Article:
. © Copyright 2009 The Video Game Critic.
Publisher: Nintendo (1984)
In the climax of many old western movies, it was common for the hero and villain to face each other in a shootout in the middle of an empty street as the townsfolk looked on. Each man would place their hand near their gun, but neither would draw until the other guy flinched. Wild Gunman recreates the scenario over and over again, trotting out one gunslinger after the next. There are a nice variety of foes including a tall lanky gunslinger and a short Mexican wearing a poncho. When they yell "fire!", you have literally a fraction of a second to get off a shot. Wild Gunman's controls are very forgiving and highly responsive. Your reaction time is actually displayed on the screen after a successful shot, and it's interesting to see how fast your reflexes are, with times as low as .27. A successful shot results in a comical animation, like a hat flying off or pants falling down. The first of the three variations is easy and repetitive, and I played until I was bored. The second variation adds more challenge as you face two
villains side-by-side. Sometimes they both shoot, but sometimes only one will draw, so you need to pay attention. The third variation depicts the front of a saloon with various characters appearing in the windows. It sounds like fun, but like the first variation, it's too easy and drags on for too long. While not particularly challenging or addicting, the game does have a certain degree of charm and personality. © Copyright 2007 The Video Game Critic.
Recommended variation: B
Our high score: 128,300
Publisher: Epyx (1987)
I've played some great versions of Winter Games on other consoles (like the Atari 7800), but this NES edition is a complete flop. There are only four events: hot dog, speed skating, figure skating, and bobsled. Heck, the Atari 2600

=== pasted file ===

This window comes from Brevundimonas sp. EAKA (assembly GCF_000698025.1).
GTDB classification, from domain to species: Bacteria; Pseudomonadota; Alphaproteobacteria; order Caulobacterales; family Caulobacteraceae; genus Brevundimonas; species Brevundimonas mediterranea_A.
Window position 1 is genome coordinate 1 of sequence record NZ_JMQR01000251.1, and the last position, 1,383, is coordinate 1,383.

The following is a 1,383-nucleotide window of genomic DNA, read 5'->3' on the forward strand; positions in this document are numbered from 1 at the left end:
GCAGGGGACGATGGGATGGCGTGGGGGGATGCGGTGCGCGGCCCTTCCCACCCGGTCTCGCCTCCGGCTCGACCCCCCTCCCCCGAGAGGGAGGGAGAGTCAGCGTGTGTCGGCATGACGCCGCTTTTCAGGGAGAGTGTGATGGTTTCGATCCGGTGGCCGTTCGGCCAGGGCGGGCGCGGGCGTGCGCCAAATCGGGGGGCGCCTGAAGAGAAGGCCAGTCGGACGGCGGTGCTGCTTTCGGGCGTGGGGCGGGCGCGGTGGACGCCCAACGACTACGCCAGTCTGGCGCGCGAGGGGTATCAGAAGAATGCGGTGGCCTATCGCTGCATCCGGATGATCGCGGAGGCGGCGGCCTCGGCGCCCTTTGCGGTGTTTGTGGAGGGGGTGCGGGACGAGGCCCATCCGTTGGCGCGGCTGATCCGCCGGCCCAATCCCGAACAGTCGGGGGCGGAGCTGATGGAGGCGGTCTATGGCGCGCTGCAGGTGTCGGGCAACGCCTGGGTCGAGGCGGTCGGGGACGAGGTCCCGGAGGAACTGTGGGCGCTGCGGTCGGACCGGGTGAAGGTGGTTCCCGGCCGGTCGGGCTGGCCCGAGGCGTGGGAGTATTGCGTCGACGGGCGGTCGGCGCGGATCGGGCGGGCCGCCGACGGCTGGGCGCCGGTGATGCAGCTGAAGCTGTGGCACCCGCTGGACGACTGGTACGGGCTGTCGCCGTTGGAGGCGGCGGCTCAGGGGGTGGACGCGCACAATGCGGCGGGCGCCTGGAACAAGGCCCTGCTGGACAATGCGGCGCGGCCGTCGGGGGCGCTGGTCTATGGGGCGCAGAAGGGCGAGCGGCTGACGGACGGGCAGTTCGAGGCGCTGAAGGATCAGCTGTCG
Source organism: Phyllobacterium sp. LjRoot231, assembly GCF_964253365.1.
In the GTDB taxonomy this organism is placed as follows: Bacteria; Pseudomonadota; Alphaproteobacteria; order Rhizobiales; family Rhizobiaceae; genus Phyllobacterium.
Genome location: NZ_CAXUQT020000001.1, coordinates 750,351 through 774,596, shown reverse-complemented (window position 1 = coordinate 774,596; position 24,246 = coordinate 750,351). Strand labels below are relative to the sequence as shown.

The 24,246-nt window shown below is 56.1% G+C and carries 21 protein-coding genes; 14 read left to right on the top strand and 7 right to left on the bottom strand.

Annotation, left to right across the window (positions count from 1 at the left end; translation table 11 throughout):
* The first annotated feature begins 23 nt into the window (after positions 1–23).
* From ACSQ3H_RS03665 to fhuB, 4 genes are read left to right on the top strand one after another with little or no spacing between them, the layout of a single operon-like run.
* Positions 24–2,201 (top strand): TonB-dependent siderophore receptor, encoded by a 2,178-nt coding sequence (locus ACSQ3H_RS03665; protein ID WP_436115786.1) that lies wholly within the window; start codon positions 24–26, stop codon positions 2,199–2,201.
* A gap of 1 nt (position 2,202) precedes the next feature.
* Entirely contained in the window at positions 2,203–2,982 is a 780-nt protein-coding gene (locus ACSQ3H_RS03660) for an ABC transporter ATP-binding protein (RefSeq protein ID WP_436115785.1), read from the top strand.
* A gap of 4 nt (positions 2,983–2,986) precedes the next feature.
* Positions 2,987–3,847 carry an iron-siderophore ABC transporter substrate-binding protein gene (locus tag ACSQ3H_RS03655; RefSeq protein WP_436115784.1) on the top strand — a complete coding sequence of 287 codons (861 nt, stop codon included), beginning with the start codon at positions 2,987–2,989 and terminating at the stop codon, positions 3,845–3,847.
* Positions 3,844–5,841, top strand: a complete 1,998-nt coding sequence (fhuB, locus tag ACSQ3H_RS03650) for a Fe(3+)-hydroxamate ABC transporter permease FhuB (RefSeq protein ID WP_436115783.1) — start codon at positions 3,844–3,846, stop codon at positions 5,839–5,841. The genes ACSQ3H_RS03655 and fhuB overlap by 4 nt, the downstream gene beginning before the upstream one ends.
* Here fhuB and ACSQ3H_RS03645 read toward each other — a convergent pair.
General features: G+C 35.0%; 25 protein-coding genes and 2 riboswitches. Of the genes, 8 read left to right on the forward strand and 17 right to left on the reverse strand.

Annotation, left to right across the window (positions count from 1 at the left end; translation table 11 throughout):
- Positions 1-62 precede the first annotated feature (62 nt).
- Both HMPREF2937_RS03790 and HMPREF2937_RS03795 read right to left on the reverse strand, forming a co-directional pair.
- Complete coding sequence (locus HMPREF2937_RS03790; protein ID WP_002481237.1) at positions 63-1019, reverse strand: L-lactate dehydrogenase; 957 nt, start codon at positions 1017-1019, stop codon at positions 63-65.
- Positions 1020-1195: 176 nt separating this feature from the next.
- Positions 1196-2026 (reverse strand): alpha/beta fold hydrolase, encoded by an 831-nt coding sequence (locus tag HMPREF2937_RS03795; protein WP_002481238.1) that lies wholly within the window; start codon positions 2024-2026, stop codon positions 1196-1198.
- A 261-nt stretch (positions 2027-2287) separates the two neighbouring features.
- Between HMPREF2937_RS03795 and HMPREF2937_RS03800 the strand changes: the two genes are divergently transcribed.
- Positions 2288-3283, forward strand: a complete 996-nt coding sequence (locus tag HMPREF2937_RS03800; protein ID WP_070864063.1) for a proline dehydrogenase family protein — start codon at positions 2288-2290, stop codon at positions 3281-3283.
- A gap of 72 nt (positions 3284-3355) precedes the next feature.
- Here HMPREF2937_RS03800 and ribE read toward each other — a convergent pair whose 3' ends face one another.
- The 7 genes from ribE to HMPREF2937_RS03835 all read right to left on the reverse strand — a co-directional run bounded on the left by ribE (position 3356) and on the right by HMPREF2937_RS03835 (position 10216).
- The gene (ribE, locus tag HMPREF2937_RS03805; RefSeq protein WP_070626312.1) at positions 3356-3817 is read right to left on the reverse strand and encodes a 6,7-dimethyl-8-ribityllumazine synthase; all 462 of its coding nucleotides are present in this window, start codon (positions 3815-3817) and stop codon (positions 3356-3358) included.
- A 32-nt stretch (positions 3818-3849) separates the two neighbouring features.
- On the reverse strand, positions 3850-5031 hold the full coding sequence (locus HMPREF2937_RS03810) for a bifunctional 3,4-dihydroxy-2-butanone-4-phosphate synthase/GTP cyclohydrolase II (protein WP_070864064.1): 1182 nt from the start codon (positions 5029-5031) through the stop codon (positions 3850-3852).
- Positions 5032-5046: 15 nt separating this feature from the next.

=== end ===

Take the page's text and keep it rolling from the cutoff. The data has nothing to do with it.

version had a better selection! The ski jumping and biathlon events are especially glaring in their absence, and only two players can compete at a time. After watching the uninspired opening ceremony (which looks suspiciously like the one in Summer Games), you begin with the hot dog competition. The idea here is to jump off a ramp on skis and perform tricks in mid-air. Unfortunately, you're only in the air for a split-second so there's not much time to get creative. The second event, speed skating, isn't bad because it lets you go head-to-head with an opponent - the only
event to do so! Next we have figure skating (ugh). Playing through one skating routine was the longest single minute I've ever had to endure. As if the unresponsive controls weren't bad enough, jerky animation renders this one unplayable. Bobsled racing is the last event, and even this
is boring! Don't bother looking at the big map of the course - just keep an eye on your sled. When it begins sliding up one side of the pipe, just push the other way to prevent it from tipping over. Winter Games unceremoniously ends by returning you to the main menu, without even bothering to mention who won. High scores are recorded on world record screens, but I don't know if that was ever battery backed-up. The best thing about Winter Games is that it's over so quickly. Wow, this is really a half-hearted translation of what should have been a quality game. © Copyright 2009 The Video Game Critic.
Recommended variation: bobsled
Our high score: 52.98
1 or 2 players
Wizards and Warriors
Publisher: Rare (1987)
In contrast to the realistic warrior depicted on the game's label, Wizards and Warriors is a somewhat whimsical platformer. You control a goofy-looking knight who hops his way through forests, caves, and castles. I say "hops" because each area is a set of narrow platforms that tend to go up and up. The jumping controls are forgiving enough, but taking a fall can drop you back a long way
. As you're falling past dozens of ledges, you might ask yourself, "Am I going to have to climb all the way back up?
" Yes, I'm afraid you are. Your knight wields a sword (duh!
), but its controls are weird. Pressing a button causes the thing to waggle in front of you. Considering enemies die just by making contact
with the blade, you wonder if hitting a button is even necessary!